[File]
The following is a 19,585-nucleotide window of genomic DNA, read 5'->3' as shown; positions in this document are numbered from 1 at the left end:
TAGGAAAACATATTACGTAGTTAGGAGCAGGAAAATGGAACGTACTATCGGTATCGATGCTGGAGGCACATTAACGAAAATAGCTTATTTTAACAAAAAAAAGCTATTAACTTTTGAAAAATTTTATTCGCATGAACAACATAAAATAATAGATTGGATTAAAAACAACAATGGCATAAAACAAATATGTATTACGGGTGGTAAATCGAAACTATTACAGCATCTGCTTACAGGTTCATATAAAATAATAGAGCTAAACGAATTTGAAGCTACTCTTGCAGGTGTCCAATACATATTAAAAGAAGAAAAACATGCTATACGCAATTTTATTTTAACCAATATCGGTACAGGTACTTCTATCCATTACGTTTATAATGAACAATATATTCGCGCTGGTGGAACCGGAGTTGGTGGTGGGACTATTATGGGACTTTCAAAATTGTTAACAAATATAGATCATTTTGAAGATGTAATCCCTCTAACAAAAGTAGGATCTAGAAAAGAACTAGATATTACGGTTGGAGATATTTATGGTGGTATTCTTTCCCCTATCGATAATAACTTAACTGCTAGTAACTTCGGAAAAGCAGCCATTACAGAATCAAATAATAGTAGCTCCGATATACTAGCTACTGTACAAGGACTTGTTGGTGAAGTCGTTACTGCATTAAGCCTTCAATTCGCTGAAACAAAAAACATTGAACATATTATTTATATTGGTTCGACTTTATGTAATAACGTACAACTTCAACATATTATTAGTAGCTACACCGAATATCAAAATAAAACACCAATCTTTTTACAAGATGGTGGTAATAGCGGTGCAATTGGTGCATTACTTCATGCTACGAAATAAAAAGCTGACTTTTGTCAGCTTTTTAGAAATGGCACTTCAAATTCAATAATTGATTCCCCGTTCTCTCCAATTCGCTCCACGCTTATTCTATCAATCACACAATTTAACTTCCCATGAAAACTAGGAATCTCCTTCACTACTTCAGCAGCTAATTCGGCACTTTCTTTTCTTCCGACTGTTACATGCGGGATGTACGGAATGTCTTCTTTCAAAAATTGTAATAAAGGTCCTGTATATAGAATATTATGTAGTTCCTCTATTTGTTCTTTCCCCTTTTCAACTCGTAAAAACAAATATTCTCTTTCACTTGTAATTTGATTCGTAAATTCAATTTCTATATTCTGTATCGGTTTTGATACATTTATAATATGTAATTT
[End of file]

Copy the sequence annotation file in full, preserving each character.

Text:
The following is a 19,585-nucleotide window of genomic DNA, read 5'->3' as shown; positions in this document are numbered from 1 at the left end:
TAGGAAAACATATTACGTAGTTAGGAGCAGGAAAATGGAACGTACTATCGGTATCGATGCTGGAGGCACATTAACGAAAATAGCTTATTTTAACAAAAAAAAGCTATTAACTTTTGAAAAATTTTATTCGCATGAACAACATAAAATAATAGATTGGATTAAAAACAACAATGGCATAAAACAAATATGTATTACGGGTGGTAAATCGAAACTATTACAGCATCTGCTTACAGGTTCATATAAAATAATAGAGCTAAACGAATTTGAAGCTACTCTTGCAGGTGTCCAATACATATTAAAAGAAGAAAAACATGCTATACGCAATTTTATTTTAACCAATATCGGTACAGGTACTTCTATCCATTACGTTTATAATGAACAATATATTCGCGCTGGTGGAACCGGAGTTGGTGGTGGGACTATTATGGGACTTTCAAAATTGTTAACAAATATAGATCATTTTGAAGATGTAATCCCTCTAACAAAAGTAGGATCTAGAAAAGAACTAGATATTACGGTTGGAGATATTTATGGTGGTATTCTTTCCCCTATCGATAATAACTTAACTGCTAGTAACTTCGGAAAAGCAGCCATTACAGAATCAAATAATAGTAGCTCCGATATACTAGCTACTGTACAAGGACTTGTTGGTGAAGTCGTTACTGCATTAAGCCTTCAATTCGCTGAAACAAAAAACATTGAACATATTATTTATATTGGTTCGACTTTATGTAATAACGTACAACTTCAACATATTATTAGTAGCTACACCGAATATCAAAATAAAACACCAATCTTTTTACAAGATGGTGGTAATAGCGGTGCAATTGGTGCATTACTTCATGCTACGAAATAAAAAGCTGACTTTTGTCAGCTTTTTAGAAATGGCACTTCAAATTCAATAATTGATTCCCCGTTCTCTCCAATTCGCTCCACGCTTATTCTATCAATCACACAATTTAACTTCCCATGAAAACTAGGAATCTCCTTCACTACTTCAGCAGCTAATTCGGCACTTTCTTTTCTTCCGACTGTTACATGCGGGATGTACGGAATGTCTTCTTTCAAAAATTGTAATAAAGGTCCTGTATATAGAATATTATGTAGTTCCTCTATTTGTTCTTTCCCCTTTTCAACTCGTAAAAACAAATATTCTCTTTCACTTGTAATTTGATTCGTAAATTCAATTTCTATATTCTGTATCGGTTTTGATACATTTATAATATGTAATTT